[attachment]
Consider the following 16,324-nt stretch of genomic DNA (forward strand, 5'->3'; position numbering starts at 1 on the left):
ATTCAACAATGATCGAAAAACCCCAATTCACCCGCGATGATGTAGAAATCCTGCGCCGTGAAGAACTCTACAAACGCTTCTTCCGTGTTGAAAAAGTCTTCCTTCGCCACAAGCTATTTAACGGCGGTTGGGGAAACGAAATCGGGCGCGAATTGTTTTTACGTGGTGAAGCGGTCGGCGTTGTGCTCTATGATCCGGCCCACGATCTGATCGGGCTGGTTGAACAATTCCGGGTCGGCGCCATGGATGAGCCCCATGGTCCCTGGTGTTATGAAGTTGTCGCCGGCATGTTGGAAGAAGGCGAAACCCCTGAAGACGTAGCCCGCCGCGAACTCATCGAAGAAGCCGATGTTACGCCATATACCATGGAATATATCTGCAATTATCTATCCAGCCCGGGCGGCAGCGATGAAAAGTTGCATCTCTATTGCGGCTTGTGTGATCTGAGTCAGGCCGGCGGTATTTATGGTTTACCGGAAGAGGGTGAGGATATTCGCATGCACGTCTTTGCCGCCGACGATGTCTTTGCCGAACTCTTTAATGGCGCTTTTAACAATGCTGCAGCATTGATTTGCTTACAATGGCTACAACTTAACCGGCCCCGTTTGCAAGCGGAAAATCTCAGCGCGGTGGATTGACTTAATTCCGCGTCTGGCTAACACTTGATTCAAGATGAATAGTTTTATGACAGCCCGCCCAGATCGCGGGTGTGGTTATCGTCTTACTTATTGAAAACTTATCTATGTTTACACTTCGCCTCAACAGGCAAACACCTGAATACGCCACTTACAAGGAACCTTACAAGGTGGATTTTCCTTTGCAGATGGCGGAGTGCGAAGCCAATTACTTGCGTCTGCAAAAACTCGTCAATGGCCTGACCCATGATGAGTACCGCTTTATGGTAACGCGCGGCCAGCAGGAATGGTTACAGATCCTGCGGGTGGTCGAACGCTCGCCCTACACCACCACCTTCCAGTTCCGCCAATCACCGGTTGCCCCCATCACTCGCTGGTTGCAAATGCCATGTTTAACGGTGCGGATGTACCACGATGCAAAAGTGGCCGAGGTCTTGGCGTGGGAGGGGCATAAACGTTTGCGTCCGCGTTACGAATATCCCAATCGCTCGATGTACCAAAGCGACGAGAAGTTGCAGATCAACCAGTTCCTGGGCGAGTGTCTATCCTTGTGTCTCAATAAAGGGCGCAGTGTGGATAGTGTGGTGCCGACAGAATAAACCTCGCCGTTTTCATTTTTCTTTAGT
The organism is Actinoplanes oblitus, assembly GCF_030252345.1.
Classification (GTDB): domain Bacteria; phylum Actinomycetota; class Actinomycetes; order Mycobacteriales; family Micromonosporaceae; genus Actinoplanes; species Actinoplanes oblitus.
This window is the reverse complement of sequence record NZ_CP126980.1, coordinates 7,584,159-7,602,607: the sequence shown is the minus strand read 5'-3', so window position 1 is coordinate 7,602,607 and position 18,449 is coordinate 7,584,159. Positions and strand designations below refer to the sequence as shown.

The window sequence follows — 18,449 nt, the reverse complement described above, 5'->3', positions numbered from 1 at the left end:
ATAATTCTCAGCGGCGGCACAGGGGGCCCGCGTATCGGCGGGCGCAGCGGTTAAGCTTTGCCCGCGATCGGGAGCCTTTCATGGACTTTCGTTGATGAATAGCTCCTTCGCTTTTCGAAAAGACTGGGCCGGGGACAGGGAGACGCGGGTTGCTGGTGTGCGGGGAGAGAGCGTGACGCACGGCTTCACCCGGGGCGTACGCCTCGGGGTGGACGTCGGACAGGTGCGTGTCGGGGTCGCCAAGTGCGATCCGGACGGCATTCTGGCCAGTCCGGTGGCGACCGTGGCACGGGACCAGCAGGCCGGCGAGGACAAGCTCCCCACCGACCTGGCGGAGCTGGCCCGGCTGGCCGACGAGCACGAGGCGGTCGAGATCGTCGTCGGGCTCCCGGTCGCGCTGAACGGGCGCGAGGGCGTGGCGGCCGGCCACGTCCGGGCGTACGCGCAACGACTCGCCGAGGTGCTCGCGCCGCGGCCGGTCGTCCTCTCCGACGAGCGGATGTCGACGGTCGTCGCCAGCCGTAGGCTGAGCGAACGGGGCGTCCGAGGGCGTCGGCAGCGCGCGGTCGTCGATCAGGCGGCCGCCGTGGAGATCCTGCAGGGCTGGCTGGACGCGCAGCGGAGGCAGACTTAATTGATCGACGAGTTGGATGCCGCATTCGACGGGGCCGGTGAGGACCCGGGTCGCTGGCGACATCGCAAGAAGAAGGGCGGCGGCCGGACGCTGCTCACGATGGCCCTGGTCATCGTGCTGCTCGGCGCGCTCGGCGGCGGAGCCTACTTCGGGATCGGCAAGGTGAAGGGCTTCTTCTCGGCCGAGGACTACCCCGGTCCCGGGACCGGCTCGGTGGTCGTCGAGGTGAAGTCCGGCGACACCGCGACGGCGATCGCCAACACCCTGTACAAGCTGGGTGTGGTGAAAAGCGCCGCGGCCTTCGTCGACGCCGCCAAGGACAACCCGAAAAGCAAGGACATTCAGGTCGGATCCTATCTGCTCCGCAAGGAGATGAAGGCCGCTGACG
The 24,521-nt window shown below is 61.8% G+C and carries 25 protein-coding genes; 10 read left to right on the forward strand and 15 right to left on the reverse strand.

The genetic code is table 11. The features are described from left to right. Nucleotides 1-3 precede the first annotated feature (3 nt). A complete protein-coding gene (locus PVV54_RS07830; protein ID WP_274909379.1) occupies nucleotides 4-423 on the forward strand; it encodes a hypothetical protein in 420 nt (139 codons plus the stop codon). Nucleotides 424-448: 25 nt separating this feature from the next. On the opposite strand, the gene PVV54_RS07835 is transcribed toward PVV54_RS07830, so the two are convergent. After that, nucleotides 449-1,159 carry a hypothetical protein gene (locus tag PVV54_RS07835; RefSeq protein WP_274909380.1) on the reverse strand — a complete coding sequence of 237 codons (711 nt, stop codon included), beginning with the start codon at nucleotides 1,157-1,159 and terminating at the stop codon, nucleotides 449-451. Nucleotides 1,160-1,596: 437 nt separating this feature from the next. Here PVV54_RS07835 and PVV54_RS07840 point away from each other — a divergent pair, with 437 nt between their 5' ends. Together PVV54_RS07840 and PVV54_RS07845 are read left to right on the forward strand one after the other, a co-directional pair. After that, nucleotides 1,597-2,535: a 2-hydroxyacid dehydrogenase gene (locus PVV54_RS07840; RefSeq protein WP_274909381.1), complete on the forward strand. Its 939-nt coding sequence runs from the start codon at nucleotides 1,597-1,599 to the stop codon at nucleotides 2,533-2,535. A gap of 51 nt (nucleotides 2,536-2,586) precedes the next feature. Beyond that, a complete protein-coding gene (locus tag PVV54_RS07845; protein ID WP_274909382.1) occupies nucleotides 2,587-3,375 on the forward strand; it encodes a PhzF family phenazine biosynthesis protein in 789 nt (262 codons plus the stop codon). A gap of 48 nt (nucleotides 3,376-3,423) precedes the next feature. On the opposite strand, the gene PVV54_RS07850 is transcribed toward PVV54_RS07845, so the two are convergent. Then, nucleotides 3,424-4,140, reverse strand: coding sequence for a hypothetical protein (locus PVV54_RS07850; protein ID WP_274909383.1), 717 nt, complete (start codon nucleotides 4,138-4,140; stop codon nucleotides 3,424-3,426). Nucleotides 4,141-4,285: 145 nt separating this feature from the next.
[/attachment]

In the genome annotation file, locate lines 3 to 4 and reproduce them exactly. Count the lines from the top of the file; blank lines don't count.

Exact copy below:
The organism is Actinoplanes oblitus, assembly GCF_030252345.1.
Classification (GTDB): domain Bacteria; phylum Actinomycetota; class Actinomycetes; order Mycobacteriales; family Micromonosporaceae; genus Actinoplanes; species Actinoplanes oblitus.